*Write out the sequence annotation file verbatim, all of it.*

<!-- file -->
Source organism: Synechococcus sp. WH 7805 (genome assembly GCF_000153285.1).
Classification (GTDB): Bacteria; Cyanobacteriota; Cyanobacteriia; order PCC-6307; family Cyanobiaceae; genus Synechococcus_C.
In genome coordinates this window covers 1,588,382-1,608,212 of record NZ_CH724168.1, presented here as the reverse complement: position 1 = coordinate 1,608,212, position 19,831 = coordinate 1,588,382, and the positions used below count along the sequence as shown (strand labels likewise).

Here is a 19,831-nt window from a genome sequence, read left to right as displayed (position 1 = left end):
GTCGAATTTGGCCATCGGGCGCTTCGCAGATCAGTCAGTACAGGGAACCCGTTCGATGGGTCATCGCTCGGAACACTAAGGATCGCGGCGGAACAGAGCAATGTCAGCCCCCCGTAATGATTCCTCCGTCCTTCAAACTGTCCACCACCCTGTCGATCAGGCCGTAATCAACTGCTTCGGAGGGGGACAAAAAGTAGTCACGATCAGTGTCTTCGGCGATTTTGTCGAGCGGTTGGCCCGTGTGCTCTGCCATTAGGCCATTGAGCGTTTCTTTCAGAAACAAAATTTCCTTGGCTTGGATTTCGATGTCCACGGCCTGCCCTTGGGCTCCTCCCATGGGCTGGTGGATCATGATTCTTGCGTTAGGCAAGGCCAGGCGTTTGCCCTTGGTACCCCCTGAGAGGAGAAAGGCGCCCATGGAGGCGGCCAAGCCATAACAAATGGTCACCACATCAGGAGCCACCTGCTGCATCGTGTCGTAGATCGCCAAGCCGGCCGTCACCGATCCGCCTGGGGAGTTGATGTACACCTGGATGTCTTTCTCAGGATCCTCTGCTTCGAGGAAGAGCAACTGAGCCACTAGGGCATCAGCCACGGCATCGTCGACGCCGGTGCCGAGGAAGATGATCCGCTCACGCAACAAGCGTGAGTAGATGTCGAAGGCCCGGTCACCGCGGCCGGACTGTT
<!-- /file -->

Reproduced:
Source organism: Synechococcus sp. WH 7805 (genome assembly GCF_000153285.1).
Classification (GTDB): Bacteria; Cyanobacteriota; Cyanobacteriia; order PCC-6307; family Cyanobiaceae; genus Synechococcus_C.
In genome coordinates this window covers 1,588,382-1,608,212 of record NZ_CH724168.1, presented here as the reverse complement: position 1 = coordinate 1,608,212, position 19,831 = coordinate 1,588,382, and the positions used below count along the sequence as shown (strand labels likewise).

Here is a 19,831-nt window from a genome sequence, read left to right as displayed (position 1 = left end):
GTCGAATTTGGCCATCGGGCGCTTCGCAGATCAGTCAGTACAGGGAACCCGTTCGATGGGTCATCGCTCGGAACACTAAGGATCGCGGCGGAACAGAGCAATGTCAGCCCCCCGTAATGATTCCTCCGTCCTTCAAACTGTCCACCACCCTGTCGATCAGGCCGTAATCAACTGCTTCGGAGGGGGACAAAAAGTAGTCACGATCAGTGTCTTCGGCGATTTTGTCGAGCGGTTGGCCCGTGTGCTCTGCCATTAGGCCATTGAGCGTTTCTTTCAGAAACAAAATTTCCTTGGCTTGGATTTCGATGTCCACGGCCTGCCCTTGGGCTCCTCCCATGGGCTGGTGGATCATGATTCTTGCGTTAGGCAAGGCCAGGCGTTTGCCCTTGGTACCCCCTGAGAGGAGAAAGGCGCCCATGGAGGCGGCCAAGCCATAACAAATGGTCACCACATCAGGAGCCACCTGCTGCATCGTGTCGTAGATCGCCAAGCCGGCCGTCACCGATCCGCCTGGGGAGTTGATGTACACCTGGATGTCTTTCTCAGGATCCTCTGCTTCGAGGAAGAGCAACTGAGCCACTAGGGCATCAGCCACGGCATCGTCGACGCCGGTGCCGAGGAAGATGATCCGCTCACGCAACAAGCGTGAGTAGATGTCGAAGGCCCGGTCACCGCGGCCGGACTGTT